The thermal environment of the workplace is a factor that can negatively influence the well-being of workers. Although it is not extreme, even in moderate thermal environments there are workers who feel comfortable while others feel hot or cold (e.g., with air conditioning). For this reason, thermal comfort refers to a sensation of thermal neutrality for the whole body. However, the lack of thermal well-being can take place in the whole body or one part of the body.
Thermal Comfort Definition is defined as sensory satisfaction with the thermal environment. Such comfort conditions are very important in the work environment. That is, the physical and psychological well-being of people when the conditions of temperature, humidity and air movement are favourable to the activity that is carried out.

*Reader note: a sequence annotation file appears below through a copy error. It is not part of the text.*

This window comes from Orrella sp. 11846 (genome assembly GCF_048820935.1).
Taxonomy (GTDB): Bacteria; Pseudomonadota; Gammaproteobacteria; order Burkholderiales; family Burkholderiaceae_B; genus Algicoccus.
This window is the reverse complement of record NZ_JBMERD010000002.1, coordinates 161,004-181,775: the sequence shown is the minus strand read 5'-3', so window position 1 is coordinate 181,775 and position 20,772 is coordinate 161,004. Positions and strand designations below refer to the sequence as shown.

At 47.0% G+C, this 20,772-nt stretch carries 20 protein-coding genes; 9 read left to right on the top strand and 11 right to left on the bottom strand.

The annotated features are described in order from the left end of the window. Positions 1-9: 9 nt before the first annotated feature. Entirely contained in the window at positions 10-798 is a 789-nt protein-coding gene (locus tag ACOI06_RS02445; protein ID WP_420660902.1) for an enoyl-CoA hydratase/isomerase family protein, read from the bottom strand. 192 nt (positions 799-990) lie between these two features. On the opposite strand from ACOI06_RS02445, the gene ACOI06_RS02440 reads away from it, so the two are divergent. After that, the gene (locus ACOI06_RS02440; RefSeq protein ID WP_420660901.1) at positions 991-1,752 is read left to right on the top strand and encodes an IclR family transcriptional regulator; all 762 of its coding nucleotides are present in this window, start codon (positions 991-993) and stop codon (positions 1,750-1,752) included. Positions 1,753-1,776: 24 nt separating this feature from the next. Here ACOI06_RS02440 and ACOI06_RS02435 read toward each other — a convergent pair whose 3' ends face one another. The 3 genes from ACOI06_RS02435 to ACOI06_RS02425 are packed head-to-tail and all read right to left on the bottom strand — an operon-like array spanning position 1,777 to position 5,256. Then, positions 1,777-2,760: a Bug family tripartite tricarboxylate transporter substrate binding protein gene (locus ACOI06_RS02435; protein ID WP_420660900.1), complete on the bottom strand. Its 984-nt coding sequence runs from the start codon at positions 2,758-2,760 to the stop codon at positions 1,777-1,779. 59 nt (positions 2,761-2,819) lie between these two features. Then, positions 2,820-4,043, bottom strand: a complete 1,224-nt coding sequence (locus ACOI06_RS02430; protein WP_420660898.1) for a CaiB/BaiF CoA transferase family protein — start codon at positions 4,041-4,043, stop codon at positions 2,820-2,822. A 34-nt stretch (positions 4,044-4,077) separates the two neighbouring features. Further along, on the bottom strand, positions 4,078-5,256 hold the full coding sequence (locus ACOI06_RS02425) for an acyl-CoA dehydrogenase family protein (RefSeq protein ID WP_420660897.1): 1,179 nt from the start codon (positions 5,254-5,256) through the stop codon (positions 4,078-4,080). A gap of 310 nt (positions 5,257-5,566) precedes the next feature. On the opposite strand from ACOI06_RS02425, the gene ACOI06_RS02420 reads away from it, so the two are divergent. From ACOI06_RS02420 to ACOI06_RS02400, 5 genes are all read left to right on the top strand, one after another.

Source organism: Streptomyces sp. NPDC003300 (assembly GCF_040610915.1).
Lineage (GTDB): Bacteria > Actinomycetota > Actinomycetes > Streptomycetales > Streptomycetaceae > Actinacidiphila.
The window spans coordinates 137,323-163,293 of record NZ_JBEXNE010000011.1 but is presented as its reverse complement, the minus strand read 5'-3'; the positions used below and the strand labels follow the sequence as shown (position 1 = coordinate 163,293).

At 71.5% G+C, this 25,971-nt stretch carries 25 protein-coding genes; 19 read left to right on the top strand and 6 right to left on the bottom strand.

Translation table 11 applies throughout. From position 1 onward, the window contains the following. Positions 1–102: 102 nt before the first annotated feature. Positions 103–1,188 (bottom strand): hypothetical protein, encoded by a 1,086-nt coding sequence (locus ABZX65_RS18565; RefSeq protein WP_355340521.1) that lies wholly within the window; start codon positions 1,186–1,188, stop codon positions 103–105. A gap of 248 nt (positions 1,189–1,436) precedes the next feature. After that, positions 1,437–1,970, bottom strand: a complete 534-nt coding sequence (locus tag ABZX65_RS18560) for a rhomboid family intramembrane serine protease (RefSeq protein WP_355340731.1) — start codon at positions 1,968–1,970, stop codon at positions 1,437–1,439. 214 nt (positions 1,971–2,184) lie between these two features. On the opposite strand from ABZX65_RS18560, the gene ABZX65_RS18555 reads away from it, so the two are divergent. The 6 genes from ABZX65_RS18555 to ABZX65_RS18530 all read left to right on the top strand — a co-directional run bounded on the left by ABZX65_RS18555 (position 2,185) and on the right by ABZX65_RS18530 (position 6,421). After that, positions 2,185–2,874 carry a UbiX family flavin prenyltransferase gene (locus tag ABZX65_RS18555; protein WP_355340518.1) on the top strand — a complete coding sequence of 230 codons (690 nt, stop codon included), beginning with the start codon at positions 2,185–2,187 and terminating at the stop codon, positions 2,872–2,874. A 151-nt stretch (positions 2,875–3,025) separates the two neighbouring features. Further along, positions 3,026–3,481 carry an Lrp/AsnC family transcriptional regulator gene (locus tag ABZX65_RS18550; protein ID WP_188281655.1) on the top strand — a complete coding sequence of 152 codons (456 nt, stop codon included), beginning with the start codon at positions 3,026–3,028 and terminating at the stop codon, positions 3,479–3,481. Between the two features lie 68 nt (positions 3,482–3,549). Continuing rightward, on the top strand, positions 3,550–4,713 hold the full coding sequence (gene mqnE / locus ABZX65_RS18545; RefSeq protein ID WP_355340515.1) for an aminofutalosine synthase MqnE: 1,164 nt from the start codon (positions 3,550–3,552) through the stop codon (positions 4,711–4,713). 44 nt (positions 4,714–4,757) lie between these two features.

The human body produces heat continuously to maintain a constant internal temperature, located around 37º C. The excess heat is transferred to the surrounding environment, generally through the skin, thanks to the fact that we have thermoregulation mechanisms whose function is to allow the body to maintain its thermal equilibrium.
The self-regulation mechanisms by which people receive or give up the heat, which prevents the rise in internal temperature, are mainly:
- Perspiration or evaporation through sweating. It can depend on humidity (higher humidity means less sweating), airspeed (faster speed, more evaporation), temperature (more sweating at higher temperatures) and clothing.